Brock Shinen
Digital Transformation Consultant


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How to Destroy your Business with Faulty Targeted Marketing


I think Kia may have flipped over the handlebars. Maybe they’re not alone, but Kia’s recent ad on Power 106 stands out as a horrible example of faulty targeted marketing. To be fair to Kia, though, let’s back up a few steps.

Brands have always created campaigns and ad sets targeting sub-markets that differ from mainstream campaigns. An English commercial for “Americans” that features diverse actors on the streets of Los Angeles becomes sub-market targeted when it is translated into Spanish, features Latin actors, and is shot on Olvera Street. Less American? Probably not, but the point is not which commercial is more American. The issue becomes about reaching different sectors of society in culturally relevant ways to pull consumers towards a brand.

Successful sub-market targeting typically draws on data relating to consumer habits, socio-economic realities, and other demographic-specific attributes. That’s why I was surprised that Kia’s niche campaign on Power 106 was all about “wow, that’s a huge…,” “that’s the biggest one I’ve ever seen…,” and “size does matter…” The inference is overt.

Wait, what? Find it and listen to it, and you’ll see what I mean. And what does this mean for the Kia brand and how it views the Power 106 demographic? The perspective doesn’t require explanation.

I guess you could ask, “what’s the big deal?” Most of America went haywire when Carl’s Jr. launched it’s sexualized burger commercials back in 2005 with Paris Hilton. We’ve seen it time and time again, haven’t we? Ad campaigns that are offensive, stupid, and/or gross?

This time it’s different. Carl’s Jr. banked on targeting a sexualized society, in general. Kia is banking on targeting a primarily Latino and African-American demographic with its “size doesn’t matter” campaign. What does this say about Kia’s perspective on that segment of society?

I’m not going to answer that one. Would you? So what can we learn from Kia’s ad and the risks of sub-market targeting? Here are a few takeaways:

Don’t project a negative attribute on your market

Even if your ad relies on some purported truth within the target demographic, make sure that truth is not negative. Marketing in a way that suggests that your target market is less educated, less prosperous, less monotonous, less ‘legal,’ less drug or alcohol free, etc., you have already insulted them. Sure, there may be a few who laugh it off or say, “well, it’s the truth,” but when you target a demographic by projecting a negative, it’s always a mistake. That type of marketing also perpetuates negative stereotypes, so it possesses much more destructive force.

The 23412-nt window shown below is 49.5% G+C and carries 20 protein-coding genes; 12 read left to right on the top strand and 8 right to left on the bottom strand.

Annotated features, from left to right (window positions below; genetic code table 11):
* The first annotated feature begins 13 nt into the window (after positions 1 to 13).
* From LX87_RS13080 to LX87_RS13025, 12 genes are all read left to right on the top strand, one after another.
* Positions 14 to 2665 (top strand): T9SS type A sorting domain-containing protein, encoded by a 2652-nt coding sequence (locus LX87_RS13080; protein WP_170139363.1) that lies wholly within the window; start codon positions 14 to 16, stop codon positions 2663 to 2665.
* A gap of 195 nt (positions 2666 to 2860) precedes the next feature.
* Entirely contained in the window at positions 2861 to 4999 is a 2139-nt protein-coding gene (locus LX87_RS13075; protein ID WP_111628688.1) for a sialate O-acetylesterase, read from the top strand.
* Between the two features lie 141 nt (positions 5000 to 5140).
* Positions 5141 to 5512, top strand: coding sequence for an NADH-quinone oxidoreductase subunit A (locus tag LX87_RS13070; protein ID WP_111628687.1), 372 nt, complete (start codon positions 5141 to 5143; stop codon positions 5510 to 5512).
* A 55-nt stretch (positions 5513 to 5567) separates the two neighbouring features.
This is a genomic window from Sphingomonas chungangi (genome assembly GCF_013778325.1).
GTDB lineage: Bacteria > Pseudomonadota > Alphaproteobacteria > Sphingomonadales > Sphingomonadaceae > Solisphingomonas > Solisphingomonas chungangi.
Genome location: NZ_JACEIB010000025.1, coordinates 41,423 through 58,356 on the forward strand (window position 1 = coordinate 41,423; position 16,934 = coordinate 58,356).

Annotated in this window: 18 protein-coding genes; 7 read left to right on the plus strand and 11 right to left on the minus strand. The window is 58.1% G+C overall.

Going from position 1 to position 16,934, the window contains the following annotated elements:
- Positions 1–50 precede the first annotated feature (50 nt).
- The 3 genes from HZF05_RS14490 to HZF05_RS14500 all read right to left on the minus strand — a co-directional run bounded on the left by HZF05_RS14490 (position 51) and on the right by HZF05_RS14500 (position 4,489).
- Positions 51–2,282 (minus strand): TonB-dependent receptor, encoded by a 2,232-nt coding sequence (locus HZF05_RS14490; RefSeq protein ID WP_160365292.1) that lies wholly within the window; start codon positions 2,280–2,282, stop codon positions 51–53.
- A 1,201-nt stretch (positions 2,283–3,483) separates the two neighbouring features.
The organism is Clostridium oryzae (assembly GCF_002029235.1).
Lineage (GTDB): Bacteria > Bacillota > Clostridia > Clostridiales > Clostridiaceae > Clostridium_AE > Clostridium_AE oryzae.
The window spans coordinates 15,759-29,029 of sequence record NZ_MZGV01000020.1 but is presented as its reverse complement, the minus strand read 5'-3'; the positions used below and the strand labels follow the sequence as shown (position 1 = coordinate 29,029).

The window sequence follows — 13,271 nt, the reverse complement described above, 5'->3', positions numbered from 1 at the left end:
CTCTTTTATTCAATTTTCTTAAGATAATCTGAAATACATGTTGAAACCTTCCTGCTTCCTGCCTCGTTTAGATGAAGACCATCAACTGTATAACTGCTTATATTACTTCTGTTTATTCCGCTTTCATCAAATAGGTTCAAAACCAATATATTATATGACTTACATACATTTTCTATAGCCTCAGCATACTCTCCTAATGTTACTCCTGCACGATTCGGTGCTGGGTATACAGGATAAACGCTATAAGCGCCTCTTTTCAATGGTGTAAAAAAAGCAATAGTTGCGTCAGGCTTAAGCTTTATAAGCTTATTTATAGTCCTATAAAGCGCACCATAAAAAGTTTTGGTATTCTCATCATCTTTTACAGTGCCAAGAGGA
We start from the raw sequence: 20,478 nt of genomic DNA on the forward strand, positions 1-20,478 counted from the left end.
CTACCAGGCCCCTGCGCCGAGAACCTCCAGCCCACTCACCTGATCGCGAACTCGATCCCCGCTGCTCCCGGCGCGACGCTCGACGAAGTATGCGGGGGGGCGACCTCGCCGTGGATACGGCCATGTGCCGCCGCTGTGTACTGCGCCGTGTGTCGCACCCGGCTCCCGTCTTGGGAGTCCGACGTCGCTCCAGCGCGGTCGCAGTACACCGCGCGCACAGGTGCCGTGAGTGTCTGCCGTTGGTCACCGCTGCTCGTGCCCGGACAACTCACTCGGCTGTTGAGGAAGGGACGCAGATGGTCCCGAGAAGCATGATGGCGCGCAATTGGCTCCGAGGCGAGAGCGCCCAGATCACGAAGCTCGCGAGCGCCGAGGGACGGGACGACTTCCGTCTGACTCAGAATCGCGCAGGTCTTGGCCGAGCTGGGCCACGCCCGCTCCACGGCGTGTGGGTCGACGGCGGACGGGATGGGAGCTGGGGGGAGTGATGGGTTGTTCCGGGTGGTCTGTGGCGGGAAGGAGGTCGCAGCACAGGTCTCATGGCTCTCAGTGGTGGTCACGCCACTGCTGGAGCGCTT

Don’t assume your market will get it

Marketing that relies on a deep understanding of cultural nuance will only work if you reach the sliver of society with that cultural experience. Unless your product or service is specifically designed for a micro-niche, don’t market that way. You’ll alienate everyone who doesn’t get it. Ads like Kia’s may be understood by the masses, but if you miss on an attempt to analogize something inappropriate with cars, most of your audience will not get it.

Don’t rely on offensive, sexual, or other traditionally objectionable material

Most people cuss. Research demonstrates that most people over a certain age have sex. Does that mean your marketing materials should include cussing and sexual content? No. Society, in general, still views that type of content as inappropriate for marketing goods and services. Just because Game of Thrones and Westworld possess certain worldly attributes doesn’t mean your marketing should. Stick to the moral high ground because society wants you to stick to the moral high ground.

Targeted marketing highlights brand perceptions

Every brand should realize that disparate targeting campaigns highlight how a brand views each demographic. If you’re going to do it, it better be positive across the spectrum. Otherwise, the differences (in how the brand views the target) are accentuated and the brand may look ignorant, racist, foolish, or worse. This is particularly troublesome when a brand markets in a positive way to one demographic and in a negative way to another. Why would a brand do that? The brand believes relevance is the issue. The consumer, however, believes it’s the brand’s negative perspective on one group.

Turn it around (quickly), and move on

Staying quiet and doing nothing is almost always the wrong idea. If you find yourself in a quagmire, don’t fret. The best way to turn things around is to first stop running with a faulty plan. Cut it off at the roots by terminating broadcasts and posts including the offending ad. Next, don’t draw attention to it, unless the PR powers that be say the damage is too great to ignore. If that’s the case, you better understand how to rehabilitate your brand. Your final step is to shift gears into a new campaign that is powerful, encouraging, and positive. Leave the negative behind and don’t dwell on it. Even the best brands in the world fail sometimes.